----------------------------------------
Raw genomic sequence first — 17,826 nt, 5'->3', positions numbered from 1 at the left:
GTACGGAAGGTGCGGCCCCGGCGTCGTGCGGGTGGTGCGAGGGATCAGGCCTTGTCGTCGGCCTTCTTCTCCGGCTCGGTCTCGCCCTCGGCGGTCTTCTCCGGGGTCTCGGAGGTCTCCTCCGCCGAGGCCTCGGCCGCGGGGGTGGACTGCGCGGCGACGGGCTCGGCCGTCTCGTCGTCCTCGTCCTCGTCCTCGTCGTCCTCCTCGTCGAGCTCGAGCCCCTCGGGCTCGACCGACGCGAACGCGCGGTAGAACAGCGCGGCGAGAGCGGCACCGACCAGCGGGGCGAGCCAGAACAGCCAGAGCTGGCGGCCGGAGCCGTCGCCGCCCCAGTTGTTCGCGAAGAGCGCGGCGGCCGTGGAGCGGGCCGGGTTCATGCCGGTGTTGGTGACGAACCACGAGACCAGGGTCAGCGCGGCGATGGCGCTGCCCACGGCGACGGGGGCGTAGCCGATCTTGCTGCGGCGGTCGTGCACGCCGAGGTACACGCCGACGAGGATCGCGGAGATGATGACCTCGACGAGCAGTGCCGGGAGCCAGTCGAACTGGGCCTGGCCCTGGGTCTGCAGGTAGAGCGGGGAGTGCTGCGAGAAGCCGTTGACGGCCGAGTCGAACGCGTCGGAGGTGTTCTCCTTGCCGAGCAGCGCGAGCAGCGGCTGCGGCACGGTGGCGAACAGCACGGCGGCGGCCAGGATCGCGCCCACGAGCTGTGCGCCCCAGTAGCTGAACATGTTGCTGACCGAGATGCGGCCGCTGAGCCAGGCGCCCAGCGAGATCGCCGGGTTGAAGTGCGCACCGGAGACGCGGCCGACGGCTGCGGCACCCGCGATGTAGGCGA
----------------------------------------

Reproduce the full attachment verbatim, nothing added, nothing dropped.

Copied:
Raw genomic sequence first — 17,826 nt, 5'->3', positions numbered from 1 at the left:
GTACGGAAGGTGCGGCCCCGGCGTCGTGCGGGTGGTGCGAGGGATCAGGCCTTGTCGTCGGCCTTCTTCTCCGGCTCGGTCTCGCCCTCGGCGGTCTTCTCCGGGGTCTCGGAGGTCTCCTCCGCCGAGGCCTCGGCCGCGGGGGTGGACTGCGCGGCGACGGGCTCGGCCGTCTCGTCGTCCTCGTCCTCGTCCTCGTCGTCCTCCTCGTCGAGCTCGAGCCCCTCGGGCTCGACCGACGCGAACGCGCGGTAGAACAGCGCGGCGAGAGCGGCACCGACCAGCGGGGCGAGCCAGAACAGCCAGAGCTGGCGGCCGGAGCCGTCGCCGCCCCAGTTGTTCGCGAAGAGCGCGGCGGCCGTGGAGCGGGCCGGGTTCATGCCGGTGTTGGTGACGAACCACGAGACCAGGGTCAGCGCGGCGATGGCGCTGCCCACGGCGACGGGGGCGTAGCCGATCTTGCTGCGGCGGTCGTGCACGCCGAGGTACACGCCGACGAGGATCGCGGAGATGATGACCTCGACGAGCAGTGCCGGGAGCCAGTCGAACTGGGCCTGGCCCTGGGTCTGCAGGTAGAGCGGGGAGTGCTGCGAGAAGCCGTTGACGGCCGAGTCGAACGCGTCGGAGGTGTTCTCCTTGCCGAGCAGCGCGAGCAGCGGCTGCGGCACGGTGGCGAACAGCACGGCGGCGGCCAGGATCGCGCCCACGAGCTGTGCGCCCCAGTAGCTGAACATGTTGCTGACCGAGATGCGGCCGCTGAGCCAGGCGCCCAGCGAGATCGCCGGGTTGAAGTGCGCACCGGAGACGCGGCCGACGGCTGCGGCACCCGCGATGTAGGCGA